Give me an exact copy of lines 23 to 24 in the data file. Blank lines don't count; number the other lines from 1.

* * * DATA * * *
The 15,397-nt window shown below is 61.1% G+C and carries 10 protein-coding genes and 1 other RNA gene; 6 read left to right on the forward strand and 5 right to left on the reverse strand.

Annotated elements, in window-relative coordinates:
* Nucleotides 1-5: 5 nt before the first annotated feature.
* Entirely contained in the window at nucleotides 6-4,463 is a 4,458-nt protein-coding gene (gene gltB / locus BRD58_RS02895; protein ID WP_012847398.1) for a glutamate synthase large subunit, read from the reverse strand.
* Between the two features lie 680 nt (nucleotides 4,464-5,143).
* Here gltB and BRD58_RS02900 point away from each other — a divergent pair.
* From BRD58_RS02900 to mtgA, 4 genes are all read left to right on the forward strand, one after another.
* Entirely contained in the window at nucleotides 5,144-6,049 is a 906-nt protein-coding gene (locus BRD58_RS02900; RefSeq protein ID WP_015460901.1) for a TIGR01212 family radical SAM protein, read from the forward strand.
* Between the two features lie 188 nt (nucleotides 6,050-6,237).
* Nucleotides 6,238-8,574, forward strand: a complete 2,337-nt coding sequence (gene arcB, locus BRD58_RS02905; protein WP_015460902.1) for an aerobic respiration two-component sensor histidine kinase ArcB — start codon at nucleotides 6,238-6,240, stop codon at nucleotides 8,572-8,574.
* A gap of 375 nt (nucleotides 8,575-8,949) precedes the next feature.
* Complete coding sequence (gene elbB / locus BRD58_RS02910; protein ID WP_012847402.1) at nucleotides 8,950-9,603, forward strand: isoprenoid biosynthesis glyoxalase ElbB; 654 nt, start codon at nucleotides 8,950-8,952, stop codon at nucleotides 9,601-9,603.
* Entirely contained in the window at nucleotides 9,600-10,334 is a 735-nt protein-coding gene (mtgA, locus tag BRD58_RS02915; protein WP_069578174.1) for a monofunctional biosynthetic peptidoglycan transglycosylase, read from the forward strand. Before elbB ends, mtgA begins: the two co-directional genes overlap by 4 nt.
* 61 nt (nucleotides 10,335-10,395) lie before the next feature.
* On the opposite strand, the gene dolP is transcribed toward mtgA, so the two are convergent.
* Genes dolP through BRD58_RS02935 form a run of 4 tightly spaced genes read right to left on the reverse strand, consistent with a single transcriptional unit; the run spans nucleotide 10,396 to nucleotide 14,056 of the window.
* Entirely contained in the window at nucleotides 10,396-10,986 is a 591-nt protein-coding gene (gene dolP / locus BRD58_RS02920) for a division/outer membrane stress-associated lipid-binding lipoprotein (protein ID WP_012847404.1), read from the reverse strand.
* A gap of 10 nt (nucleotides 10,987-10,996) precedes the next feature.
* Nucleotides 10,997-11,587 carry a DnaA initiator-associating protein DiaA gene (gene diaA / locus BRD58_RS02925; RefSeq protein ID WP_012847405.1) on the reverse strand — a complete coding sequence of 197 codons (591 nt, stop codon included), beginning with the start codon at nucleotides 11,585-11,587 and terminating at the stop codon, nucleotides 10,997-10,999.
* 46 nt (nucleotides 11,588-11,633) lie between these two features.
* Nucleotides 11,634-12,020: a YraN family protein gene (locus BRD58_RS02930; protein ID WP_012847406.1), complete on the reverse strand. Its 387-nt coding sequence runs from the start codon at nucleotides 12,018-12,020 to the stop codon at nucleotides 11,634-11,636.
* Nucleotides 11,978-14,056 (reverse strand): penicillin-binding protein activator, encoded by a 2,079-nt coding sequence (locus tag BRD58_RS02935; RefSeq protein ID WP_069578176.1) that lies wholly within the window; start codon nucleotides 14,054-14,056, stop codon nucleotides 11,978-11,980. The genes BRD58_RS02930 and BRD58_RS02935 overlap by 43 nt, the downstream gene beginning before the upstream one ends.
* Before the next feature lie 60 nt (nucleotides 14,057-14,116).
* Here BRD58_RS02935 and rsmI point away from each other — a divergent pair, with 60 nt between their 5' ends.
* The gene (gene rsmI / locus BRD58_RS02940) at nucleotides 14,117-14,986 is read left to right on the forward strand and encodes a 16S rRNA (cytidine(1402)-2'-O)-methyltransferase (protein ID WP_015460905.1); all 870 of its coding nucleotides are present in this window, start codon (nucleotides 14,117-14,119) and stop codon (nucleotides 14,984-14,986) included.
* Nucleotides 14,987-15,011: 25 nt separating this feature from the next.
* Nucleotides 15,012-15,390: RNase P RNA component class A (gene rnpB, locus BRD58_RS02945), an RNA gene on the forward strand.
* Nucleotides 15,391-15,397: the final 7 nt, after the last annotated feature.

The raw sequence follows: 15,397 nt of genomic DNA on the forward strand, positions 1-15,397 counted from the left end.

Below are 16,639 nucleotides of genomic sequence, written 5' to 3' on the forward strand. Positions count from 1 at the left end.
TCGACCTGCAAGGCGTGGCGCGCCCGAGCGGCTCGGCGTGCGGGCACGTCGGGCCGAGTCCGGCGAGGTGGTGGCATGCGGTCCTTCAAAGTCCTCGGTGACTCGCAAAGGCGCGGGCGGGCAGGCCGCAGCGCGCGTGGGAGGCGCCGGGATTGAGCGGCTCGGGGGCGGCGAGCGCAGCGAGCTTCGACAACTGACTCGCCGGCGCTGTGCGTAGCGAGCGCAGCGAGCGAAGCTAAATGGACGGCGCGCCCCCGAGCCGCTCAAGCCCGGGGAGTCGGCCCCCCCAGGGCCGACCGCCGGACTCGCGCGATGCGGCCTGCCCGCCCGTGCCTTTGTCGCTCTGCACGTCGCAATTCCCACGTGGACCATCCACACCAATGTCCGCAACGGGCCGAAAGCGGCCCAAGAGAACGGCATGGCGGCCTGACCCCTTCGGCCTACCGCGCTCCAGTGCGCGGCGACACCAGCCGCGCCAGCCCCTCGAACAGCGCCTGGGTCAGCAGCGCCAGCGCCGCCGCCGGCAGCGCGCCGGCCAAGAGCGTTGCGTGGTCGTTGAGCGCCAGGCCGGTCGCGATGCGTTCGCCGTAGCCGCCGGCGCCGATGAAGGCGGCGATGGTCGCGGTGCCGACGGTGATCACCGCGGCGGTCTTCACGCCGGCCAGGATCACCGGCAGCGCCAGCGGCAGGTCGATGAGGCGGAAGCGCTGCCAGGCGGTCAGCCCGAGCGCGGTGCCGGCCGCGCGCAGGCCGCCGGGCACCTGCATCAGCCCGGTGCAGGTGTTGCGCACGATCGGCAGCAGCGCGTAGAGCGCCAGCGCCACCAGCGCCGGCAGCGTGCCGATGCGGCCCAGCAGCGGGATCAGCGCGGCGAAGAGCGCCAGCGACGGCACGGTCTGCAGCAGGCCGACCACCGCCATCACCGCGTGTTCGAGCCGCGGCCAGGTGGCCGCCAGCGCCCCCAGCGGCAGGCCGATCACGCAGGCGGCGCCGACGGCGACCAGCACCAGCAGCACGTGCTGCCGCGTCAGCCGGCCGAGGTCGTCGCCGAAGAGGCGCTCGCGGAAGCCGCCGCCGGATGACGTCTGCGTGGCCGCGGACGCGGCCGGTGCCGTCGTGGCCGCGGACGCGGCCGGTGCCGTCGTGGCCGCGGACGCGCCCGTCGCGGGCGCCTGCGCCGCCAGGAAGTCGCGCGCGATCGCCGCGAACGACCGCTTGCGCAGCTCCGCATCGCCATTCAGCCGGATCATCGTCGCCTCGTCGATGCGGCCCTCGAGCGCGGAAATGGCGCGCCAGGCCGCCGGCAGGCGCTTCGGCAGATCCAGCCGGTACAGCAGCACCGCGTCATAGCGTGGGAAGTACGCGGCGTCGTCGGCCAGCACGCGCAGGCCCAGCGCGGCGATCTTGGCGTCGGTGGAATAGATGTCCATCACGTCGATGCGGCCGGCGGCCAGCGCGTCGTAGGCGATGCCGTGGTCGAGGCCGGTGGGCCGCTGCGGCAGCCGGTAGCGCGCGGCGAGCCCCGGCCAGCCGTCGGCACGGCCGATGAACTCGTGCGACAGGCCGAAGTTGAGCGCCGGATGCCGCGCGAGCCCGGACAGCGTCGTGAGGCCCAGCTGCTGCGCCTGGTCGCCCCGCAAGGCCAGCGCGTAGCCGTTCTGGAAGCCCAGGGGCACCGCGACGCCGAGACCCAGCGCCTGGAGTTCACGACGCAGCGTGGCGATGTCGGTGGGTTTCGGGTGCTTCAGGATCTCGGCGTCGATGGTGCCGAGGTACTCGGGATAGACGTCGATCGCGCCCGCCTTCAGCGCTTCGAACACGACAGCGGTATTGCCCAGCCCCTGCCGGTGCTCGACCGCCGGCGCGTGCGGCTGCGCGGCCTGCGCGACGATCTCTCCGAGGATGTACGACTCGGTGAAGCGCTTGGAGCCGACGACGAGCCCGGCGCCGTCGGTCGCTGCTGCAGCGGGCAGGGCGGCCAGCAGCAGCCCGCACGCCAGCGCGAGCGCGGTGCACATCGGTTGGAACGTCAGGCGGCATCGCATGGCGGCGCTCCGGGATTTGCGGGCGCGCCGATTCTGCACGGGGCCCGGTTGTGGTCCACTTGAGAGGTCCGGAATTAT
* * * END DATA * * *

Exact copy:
* Before the next feature lie 60 nt (nucleotides 14,057-14,116).
* Here BRD58_RS02935 and rsmI point away from each other — a divergent pair, with 60 nt between their 5' ends.